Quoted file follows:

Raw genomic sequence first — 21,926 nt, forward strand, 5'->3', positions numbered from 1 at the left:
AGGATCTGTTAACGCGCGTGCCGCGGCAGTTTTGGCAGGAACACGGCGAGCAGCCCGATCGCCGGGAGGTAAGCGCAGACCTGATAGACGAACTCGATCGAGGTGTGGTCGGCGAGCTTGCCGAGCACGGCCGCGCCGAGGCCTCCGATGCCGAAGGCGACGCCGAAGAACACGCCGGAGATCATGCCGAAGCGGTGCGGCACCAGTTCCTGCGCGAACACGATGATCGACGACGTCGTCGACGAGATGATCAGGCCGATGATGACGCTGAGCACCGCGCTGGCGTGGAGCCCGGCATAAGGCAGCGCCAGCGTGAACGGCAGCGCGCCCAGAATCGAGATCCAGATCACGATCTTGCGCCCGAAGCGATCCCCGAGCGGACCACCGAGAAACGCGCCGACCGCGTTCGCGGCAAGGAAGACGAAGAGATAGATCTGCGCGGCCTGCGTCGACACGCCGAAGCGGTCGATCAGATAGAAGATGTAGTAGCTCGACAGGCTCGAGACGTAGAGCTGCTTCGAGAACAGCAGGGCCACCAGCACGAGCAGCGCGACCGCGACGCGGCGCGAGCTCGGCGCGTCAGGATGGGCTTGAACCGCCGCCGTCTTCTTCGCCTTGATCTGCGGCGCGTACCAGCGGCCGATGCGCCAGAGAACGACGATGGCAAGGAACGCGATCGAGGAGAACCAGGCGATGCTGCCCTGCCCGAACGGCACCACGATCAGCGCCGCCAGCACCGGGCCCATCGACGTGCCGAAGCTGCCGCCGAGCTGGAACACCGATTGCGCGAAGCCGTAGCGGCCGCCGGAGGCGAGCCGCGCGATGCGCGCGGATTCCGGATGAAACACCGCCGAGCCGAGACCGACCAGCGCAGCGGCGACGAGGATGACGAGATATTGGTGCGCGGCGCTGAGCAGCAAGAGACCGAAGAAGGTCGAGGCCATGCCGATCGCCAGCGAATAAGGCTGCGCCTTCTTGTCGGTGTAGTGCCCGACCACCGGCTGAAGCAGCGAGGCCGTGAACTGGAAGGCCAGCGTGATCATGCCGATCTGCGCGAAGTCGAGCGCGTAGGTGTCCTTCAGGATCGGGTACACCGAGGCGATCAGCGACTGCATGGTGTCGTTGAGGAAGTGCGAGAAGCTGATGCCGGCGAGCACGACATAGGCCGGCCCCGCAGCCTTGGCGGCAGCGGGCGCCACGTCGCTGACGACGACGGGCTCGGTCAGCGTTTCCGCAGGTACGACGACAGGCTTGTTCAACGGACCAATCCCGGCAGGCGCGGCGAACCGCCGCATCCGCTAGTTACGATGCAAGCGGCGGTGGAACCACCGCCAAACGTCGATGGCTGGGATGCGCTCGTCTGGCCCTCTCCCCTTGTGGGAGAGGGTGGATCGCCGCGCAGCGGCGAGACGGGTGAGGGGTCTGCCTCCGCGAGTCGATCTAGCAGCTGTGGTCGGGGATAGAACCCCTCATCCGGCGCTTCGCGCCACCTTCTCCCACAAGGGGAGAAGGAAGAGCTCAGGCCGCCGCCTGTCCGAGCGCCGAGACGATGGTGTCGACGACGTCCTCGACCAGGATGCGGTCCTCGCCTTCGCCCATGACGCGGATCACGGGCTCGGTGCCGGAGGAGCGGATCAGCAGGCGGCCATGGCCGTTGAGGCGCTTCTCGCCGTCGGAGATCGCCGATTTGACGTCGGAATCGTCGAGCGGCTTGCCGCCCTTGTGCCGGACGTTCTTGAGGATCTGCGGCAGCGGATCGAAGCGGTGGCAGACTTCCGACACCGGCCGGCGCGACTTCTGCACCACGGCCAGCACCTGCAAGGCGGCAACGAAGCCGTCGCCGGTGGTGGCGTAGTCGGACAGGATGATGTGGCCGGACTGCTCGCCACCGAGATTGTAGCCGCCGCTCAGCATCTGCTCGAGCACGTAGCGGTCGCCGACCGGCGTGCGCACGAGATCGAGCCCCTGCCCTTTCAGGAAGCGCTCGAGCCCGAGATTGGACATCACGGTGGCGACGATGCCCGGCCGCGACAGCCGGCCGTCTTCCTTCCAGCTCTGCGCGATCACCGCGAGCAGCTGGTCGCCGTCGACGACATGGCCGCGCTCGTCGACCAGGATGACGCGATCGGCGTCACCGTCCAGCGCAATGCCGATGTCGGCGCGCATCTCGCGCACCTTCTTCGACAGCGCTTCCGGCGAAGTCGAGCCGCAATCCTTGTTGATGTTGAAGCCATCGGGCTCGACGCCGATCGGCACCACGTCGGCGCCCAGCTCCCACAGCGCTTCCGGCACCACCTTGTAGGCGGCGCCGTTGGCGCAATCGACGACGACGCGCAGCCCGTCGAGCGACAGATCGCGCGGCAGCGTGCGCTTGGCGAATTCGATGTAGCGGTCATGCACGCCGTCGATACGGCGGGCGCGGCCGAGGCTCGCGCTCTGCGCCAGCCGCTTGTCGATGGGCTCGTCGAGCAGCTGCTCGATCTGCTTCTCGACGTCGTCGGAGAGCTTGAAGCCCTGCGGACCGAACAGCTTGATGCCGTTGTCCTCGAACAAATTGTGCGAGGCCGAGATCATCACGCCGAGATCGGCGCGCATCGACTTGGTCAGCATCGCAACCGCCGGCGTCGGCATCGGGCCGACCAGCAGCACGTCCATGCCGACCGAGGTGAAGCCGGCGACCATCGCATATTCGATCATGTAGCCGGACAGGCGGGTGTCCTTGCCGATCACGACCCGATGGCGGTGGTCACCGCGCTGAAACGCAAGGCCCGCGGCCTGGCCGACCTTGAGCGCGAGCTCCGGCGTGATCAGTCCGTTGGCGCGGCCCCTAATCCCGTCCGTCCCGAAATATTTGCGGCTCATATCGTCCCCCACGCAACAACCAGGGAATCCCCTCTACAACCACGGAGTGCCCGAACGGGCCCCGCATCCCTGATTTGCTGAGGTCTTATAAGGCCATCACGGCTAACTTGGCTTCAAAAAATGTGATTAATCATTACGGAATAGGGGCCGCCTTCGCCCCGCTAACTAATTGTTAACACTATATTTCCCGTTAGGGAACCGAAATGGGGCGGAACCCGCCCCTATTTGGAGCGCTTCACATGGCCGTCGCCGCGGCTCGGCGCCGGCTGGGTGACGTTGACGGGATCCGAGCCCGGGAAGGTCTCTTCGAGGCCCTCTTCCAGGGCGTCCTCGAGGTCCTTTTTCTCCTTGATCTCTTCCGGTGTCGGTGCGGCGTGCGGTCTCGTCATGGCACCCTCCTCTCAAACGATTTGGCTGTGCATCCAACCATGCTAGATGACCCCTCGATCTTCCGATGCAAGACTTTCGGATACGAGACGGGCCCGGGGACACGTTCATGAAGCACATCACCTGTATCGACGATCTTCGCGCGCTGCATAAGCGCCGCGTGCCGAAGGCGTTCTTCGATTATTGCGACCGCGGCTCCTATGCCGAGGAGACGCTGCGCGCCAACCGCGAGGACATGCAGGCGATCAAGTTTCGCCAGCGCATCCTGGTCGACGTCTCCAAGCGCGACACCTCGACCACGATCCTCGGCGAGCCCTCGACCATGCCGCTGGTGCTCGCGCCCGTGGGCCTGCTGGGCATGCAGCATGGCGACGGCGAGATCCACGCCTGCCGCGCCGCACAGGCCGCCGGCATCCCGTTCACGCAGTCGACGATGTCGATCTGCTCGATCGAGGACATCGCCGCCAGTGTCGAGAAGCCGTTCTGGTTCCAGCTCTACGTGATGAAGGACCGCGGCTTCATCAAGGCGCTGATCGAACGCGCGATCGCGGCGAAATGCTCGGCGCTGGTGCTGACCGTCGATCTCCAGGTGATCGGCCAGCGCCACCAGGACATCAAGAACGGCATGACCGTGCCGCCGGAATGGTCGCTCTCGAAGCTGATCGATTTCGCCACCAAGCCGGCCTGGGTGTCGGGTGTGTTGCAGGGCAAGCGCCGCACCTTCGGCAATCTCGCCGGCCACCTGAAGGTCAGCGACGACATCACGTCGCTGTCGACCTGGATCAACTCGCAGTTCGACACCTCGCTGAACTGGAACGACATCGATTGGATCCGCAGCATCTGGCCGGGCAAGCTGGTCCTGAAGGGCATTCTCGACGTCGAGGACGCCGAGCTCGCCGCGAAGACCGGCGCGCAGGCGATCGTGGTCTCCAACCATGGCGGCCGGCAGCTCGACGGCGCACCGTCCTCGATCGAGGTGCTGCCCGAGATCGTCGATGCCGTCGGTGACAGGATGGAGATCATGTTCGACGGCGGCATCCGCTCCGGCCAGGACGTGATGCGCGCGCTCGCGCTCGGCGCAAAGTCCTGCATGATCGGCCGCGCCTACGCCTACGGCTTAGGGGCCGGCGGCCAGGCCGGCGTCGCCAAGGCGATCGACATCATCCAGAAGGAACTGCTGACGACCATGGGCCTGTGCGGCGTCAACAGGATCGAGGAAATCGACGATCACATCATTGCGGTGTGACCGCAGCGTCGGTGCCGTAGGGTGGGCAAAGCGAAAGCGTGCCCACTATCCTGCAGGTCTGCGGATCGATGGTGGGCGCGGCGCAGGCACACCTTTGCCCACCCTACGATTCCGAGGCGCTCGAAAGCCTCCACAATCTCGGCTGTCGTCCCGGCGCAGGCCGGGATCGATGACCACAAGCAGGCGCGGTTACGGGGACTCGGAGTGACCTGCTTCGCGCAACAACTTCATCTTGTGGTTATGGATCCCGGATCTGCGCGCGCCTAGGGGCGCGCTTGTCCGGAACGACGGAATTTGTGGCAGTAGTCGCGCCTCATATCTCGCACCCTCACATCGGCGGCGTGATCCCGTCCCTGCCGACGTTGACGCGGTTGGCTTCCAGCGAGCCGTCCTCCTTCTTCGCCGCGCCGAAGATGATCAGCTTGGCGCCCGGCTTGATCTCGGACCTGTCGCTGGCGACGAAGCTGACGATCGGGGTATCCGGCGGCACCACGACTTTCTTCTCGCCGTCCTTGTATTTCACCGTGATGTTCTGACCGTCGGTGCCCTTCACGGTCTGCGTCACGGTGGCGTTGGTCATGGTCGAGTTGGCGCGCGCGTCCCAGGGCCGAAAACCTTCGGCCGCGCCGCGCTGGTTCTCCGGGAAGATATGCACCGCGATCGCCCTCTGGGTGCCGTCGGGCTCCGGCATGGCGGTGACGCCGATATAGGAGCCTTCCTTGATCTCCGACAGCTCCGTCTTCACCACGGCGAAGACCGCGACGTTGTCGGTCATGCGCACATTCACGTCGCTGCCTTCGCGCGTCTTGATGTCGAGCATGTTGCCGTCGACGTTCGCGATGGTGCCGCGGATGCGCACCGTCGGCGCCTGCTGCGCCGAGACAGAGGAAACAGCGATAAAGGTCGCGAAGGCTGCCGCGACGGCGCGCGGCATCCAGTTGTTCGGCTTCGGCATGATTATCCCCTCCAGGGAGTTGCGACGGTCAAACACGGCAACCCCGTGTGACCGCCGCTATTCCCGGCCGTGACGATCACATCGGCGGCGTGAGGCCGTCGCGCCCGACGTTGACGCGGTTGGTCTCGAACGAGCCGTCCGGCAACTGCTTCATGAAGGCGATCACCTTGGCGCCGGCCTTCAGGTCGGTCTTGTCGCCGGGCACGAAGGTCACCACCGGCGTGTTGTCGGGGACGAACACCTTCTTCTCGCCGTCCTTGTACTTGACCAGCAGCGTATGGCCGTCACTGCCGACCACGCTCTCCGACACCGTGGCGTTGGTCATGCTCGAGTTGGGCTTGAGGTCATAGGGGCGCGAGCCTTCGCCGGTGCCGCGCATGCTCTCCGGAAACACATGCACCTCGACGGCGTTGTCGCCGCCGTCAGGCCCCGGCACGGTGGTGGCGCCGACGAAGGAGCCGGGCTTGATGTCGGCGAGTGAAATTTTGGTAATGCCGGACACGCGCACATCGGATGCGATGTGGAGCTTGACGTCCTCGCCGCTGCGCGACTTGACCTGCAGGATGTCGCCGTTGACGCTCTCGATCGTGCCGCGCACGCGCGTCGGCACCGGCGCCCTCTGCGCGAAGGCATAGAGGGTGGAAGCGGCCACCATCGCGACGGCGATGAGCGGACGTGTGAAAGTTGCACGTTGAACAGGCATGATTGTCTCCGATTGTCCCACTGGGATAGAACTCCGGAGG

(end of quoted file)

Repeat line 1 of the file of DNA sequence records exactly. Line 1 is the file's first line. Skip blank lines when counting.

Raw genomic sequence first — 21,926 nt, forward strand, 5'->3', positions numbered from 1 at the left: